Written by: Mack Moyer
The majority of writers who dedicate their lives to the craft come to a point where they write not because it’s their dream to ‘make it’ as an author, but because we cling to it like a raft in the vast, awful ocean that is real life.
Kind of like the ocean that killed Marky Mark in The Perfect Storm, only with more rejection letters.
I’ve written here before that there are everyday things far more horrifying than any scary story, and I think that’s especially true for writers.
My friend Alfie would agree.
And if you dedicate your life to writing at the expense of all else, you’ll probably agree one day too.
Alfie is like any number of authors who decided, quite too young, that all he wanted to do was write. He ditched college, eschewed any semblance of a career, and set to putting word to paper. That was when he was twenty.
He’s over fifty now, with a belly like a keg, prematurely wrinkled and balding, with the few brave soldiers left on his scalp having turned grey long ago, now pulled back in the kind of old fat guy ponytail you only see in the darkest recesses of Redtube’s amateur categories.
When you see him walking up the street you might think he’s homeless. Though his drug of choice is alcohol, he hustles along the sidewalk with the hurried gait you only see with heroin addicts heading out to get testers before the dealers give them all away.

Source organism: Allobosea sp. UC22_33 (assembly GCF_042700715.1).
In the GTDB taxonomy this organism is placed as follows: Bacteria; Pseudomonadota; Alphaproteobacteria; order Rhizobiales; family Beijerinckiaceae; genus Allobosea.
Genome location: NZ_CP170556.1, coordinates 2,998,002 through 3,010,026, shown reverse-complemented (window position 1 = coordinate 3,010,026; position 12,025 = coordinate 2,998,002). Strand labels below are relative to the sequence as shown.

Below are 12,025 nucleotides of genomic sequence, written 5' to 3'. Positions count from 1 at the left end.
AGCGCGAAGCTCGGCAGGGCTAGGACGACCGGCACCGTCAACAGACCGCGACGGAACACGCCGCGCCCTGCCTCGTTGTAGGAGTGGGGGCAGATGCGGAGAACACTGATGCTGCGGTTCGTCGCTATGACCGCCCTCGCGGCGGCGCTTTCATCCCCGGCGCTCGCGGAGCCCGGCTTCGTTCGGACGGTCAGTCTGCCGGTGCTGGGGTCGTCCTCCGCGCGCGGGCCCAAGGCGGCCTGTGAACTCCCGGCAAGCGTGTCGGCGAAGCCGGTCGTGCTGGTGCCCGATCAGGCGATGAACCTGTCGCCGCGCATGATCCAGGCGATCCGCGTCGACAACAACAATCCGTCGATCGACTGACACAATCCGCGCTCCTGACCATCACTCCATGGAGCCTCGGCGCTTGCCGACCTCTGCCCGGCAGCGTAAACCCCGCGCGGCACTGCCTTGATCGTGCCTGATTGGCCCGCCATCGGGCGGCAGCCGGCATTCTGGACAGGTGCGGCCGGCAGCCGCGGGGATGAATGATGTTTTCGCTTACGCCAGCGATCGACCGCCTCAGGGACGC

He’s the kind of guy who would look perfectly normal selling bottled water at a street corner.
Like many artists, Alfie’s love of penning horror stories took precedence over ever finding a decent job.
Which none of us care about when we’re twenty, but things like dental insurance and heating bills get in the way of our bohemian, writerly aspirations the older we get.
Alfie lives in a one-bedroom efficiency in a Southwest Philadelphia slum. Making less than ten dollars an hour working in a nursing home, Alfie’s chief duty is to make sure old guys who poop themselves have clean asses afterward.
Alfie trudges to work every night for the graveyard shift then in the morning hits the library to write. He doesn’t have a laptop anymore. He got drunk once and passed out on top of it. When he woke up he saw that he smashed the screen to pieces.
After long nights tending to human fecal matter, Alfie jockeys for position among homeless men and morning drunks for access to the library’s computers. If he’s lucky he’ll get forty-five minutes to tinker with his novel, a 900-page behemoth he’s been working on for years.
Beware the substance abuse fantasy of the writer’s life…
Because Alfie didn’t. Whether he was predisposed to becoming a boozehound or took the plunge willingly while indulging in Hunter Thompson or Hemingway fantasies, Alfie began drinking hard when he was young and never stopped.
Now he says he can’t stop, not because of the shakes or the inevitable psychosis from withdrawal but because he claims all his good ideas come to him when he’s shit faced.